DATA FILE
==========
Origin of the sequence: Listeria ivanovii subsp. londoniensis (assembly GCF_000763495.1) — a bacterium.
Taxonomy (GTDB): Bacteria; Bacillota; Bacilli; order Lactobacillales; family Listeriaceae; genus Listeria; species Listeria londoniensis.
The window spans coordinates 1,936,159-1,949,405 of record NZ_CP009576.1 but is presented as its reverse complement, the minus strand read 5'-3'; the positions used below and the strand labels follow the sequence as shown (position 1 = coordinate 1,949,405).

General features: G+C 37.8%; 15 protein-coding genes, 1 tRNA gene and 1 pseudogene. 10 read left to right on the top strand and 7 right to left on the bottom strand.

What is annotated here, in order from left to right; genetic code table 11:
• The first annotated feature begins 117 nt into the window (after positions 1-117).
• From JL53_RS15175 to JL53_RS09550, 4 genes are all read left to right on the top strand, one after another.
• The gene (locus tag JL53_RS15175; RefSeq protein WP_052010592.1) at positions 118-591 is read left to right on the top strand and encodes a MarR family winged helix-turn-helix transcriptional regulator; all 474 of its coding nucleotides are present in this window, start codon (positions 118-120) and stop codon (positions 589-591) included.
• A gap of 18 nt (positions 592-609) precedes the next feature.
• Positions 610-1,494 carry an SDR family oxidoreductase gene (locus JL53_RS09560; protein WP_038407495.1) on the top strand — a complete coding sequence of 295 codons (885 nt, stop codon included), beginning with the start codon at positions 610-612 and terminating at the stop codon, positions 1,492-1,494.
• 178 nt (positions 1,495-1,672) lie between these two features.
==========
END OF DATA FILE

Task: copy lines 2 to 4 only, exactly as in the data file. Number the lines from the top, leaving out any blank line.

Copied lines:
Taxonomy (GTDB): Bacteria; Bacillota; Bacilli; order Lactobacillales; family Listeriaceae; genus Listeria; species Listeria londoniensis.
The window spans coordinates 1,936,159-1,949,405 of record NZ_CP009576.1 but is presented as its reverse complement, the minus strand read 5'-3'; the positions used below and the strand labels follow the sequence as shown (position 1 = coordinate 1,949,405).

General features: G+C 37.8%; 15 protein-coding genes, 1 tRNA gene and 1 pseudogene. 10 read left to right on the top strand and 7 right to left on the bottom strand.